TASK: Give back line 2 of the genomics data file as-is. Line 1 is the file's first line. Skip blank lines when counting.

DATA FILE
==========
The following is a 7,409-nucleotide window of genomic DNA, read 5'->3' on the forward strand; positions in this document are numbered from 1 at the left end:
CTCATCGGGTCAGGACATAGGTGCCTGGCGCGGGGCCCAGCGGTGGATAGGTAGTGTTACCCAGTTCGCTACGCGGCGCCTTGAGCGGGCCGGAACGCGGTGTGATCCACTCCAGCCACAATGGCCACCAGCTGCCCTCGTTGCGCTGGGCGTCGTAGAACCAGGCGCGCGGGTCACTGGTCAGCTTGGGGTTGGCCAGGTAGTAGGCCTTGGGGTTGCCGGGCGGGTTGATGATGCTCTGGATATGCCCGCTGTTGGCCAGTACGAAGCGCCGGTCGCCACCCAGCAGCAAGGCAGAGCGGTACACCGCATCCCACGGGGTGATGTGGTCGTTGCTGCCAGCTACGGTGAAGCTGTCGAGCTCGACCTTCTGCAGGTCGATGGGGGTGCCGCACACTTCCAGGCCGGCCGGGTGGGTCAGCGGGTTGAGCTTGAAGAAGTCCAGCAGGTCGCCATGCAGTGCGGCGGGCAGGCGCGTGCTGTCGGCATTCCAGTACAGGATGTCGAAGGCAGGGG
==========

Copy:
CTCATCGGGTCAGGACATAGGTGCCTGGCGCGGGGCCCAGCGGTGGATAGGTAGTGTTACCCAGTTCGCTACGCGGCGCCTTGAGCGGGCCGGAACGCGGTGTGATCCACTCCAGCCACAATGGCCACCAGCTGCCCTCGTTGCGCTGGGCGTCGTAGAACCAGGCGCGCGGGTCACTGGTCAGCTTGGGGTTGGCCAGGTAGTAGGCCTTGGGGTTGCCGGGCGGGTTGATGATGCTCTGGATATGCCCGCTGTTGGCCAGTACGAAGCGCCGGTCGCCACCCAGCAGCAAGGCAGAGCGGTACACCGCATCCCACGGGGTGATGTGGTCGTTGCTGCCAGCTACGGTGAAGCTGTCGAGCTCGACCTTCTGCAGGTCGATGGGGGTGCCGCACACTTCCAGGCCGGCCGGGTGGGTCAGCGGGTTGAGCTTGAAGAAGTCCAGCAGGTCGCCATGCAGTGCGGCGGGCAGGCGCGTGCTGTCGGCATTCCAGTACAGGATGTCGAAGGCAGGGG